Inventors, racers fill Omaha’s automotive past
May 21st, 2012
Omaha, NE – The history of the automobile in Omaha is being presented in a new exhibit from the Douglas County Historical Society.
“Omaha’s AUTO-Biography is really an intensive look at the development of Omaha through one industry,” said Cassandra Novotne, the Guest and Administrative Coordinator at Douglas County Historical Society. On a windy afternoon at the downtown Heartland of America Park, she pointed out the Historical Society’s latest exhibit: a walkway of old photographs and newspaper articles installed along the boat docks that tell the stories of Omaha’s automotive history.
“What I found particularly fascinating is that auto row initially started out downtown here on Farnam Street,” she said. “And there was a big Ford manufacturing plant on 16th and Cuming. So downtown was really vibrant with these car services.”
As she spoke, an appropriately-timed train whistle rang out, reminding us that Omaha is not known as an auto-town. The city is generally considered railroad country: home to Union Pacific and a long history of rail-based business. But, Novotne said, its automobile history is quite remarkable too.
Notable Omahan Emil Brandeis touted clean steam-powered motors as he drove his White Steamer around town in 1896. Others drove early electric cars, while another notable Omahan, Otto Baysdorfer, built one of the earliest gas-powered vehicles in 1897. Baysdorfer and his two brothers were pioneering inventors and mechanical tinkerers, who also happened to invent a flying machine they dubbed The Comet in 1908.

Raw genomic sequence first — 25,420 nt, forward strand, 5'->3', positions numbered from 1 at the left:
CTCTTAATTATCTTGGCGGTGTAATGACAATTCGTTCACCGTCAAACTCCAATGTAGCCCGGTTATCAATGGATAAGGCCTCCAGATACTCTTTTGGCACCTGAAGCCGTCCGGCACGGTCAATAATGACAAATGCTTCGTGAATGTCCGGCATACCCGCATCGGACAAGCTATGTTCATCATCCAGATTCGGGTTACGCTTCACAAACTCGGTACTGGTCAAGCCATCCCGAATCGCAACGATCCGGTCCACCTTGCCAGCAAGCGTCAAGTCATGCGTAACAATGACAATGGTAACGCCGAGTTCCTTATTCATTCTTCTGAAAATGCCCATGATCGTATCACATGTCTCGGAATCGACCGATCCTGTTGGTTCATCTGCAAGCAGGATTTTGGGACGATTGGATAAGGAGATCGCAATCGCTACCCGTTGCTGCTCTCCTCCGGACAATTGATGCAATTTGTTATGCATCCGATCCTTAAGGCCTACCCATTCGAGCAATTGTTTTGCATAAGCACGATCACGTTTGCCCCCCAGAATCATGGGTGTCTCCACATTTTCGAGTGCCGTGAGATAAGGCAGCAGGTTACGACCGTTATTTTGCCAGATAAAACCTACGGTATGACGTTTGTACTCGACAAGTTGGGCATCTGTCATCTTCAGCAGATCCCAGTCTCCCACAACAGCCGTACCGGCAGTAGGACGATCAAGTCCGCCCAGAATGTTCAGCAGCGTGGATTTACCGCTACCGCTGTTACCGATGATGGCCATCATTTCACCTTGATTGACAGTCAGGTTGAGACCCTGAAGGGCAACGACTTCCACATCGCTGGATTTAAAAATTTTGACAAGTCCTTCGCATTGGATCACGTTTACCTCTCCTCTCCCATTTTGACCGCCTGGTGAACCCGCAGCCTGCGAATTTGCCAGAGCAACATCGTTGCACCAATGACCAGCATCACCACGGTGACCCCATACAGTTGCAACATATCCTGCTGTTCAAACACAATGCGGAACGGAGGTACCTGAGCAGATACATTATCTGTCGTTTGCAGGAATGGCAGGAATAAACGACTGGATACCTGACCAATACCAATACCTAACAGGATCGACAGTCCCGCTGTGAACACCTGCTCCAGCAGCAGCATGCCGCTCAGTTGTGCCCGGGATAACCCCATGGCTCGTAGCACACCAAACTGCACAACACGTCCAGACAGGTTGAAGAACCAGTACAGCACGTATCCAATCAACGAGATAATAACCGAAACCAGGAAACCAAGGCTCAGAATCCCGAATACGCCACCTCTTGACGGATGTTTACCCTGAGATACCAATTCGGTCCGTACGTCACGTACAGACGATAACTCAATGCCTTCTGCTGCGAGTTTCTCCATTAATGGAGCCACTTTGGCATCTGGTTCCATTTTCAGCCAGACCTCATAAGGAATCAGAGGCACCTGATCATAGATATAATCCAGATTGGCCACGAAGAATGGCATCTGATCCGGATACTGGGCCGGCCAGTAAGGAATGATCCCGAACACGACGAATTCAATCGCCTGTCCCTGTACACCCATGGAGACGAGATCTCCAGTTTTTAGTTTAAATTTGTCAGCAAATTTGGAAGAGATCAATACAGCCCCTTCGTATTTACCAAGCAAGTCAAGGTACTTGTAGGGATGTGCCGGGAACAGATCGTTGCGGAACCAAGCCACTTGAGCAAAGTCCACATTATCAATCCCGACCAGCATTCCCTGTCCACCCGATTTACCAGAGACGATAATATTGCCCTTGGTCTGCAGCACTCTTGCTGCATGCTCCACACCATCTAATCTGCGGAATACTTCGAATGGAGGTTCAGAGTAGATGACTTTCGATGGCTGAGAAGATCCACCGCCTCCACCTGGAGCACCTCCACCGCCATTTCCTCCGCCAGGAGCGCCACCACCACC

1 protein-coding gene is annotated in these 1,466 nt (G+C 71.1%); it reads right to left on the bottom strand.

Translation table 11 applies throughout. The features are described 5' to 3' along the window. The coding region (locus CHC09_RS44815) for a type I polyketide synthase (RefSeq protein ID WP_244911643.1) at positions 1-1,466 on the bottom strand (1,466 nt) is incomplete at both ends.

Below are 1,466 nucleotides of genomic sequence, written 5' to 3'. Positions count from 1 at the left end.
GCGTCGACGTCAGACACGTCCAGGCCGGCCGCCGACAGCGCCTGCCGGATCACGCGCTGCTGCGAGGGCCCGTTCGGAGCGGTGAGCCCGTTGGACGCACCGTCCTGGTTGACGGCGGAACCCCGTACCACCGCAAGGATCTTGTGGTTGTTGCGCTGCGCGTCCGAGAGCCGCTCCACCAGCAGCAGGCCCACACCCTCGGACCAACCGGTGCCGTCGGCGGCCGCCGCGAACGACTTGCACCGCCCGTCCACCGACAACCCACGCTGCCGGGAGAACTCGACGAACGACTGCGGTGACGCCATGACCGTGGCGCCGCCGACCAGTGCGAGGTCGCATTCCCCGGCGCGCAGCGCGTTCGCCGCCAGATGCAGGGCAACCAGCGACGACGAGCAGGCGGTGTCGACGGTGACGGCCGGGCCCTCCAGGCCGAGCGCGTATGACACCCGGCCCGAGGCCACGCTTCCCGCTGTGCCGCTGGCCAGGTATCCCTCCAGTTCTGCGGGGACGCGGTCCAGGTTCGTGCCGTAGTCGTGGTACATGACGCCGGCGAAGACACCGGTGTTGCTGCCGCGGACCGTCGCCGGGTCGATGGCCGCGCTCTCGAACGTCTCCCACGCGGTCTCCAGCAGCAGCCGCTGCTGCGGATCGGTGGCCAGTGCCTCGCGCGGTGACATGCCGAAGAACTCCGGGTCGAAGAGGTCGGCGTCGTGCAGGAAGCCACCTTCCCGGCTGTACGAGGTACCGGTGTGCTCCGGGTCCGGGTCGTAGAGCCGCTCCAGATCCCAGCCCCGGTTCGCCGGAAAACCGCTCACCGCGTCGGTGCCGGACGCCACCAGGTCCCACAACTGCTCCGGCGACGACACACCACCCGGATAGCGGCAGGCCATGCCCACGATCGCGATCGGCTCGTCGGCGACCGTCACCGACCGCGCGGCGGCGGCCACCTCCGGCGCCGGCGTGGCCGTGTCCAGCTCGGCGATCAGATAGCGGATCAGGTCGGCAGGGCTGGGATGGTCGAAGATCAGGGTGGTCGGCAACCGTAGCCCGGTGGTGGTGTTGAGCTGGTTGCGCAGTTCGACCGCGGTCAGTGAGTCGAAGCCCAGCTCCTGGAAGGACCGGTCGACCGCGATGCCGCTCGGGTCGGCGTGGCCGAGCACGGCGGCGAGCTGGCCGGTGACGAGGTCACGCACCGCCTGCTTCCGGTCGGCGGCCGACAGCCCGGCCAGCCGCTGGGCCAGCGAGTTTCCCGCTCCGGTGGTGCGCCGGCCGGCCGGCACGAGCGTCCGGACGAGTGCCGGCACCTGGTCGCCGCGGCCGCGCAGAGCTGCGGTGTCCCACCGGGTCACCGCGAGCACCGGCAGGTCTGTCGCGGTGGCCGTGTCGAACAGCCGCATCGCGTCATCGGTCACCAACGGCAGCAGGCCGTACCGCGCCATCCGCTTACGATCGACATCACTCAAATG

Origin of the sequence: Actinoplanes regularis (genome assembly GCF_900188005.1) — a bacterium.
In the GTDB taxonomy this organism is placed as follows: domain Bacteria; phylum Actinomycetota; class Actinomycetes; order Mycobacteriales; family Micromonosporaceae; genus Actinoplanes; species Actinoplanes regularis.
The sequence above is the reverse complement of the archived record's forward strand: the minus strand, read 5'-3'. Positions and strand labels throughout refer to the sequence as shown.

“We (were) coming out of the Victorian times, where gadgetry and inventions were hugely popular,” Novotne said. “People wanted to have the next best greatest thing. So to have these early inventors kind of latch on to that idea in Omaha with cars is a pretty big deal.”
Novotne said Omaha’s cultural history is also tied in to the automobile. The city was home to Sunset Speedway, a popular racetrack that opened in the late 1950s. Novotne said the racetrack, along with drive-in movie theaters and the family-owned auto operations shaped much of the cultural landscape of Omaha – as automobiles themselves shaped the physical landscape.
“What we had to take into consideration, and in fact, what became kind of apparent after cars became more affordable,” she said, “is that there were no rules or regulations or even street signs to help people find their way throughout Omaha.” Novotne said, at first, orange markers on street corners were the only direction tool for drivers to use as they meandered through the city. And as orange markers became street names, the city’s web of streets and its continuing westward stretch began.
Omaha’s AUTO-Biography will be on display at the Heartland of America Park through April 2014.
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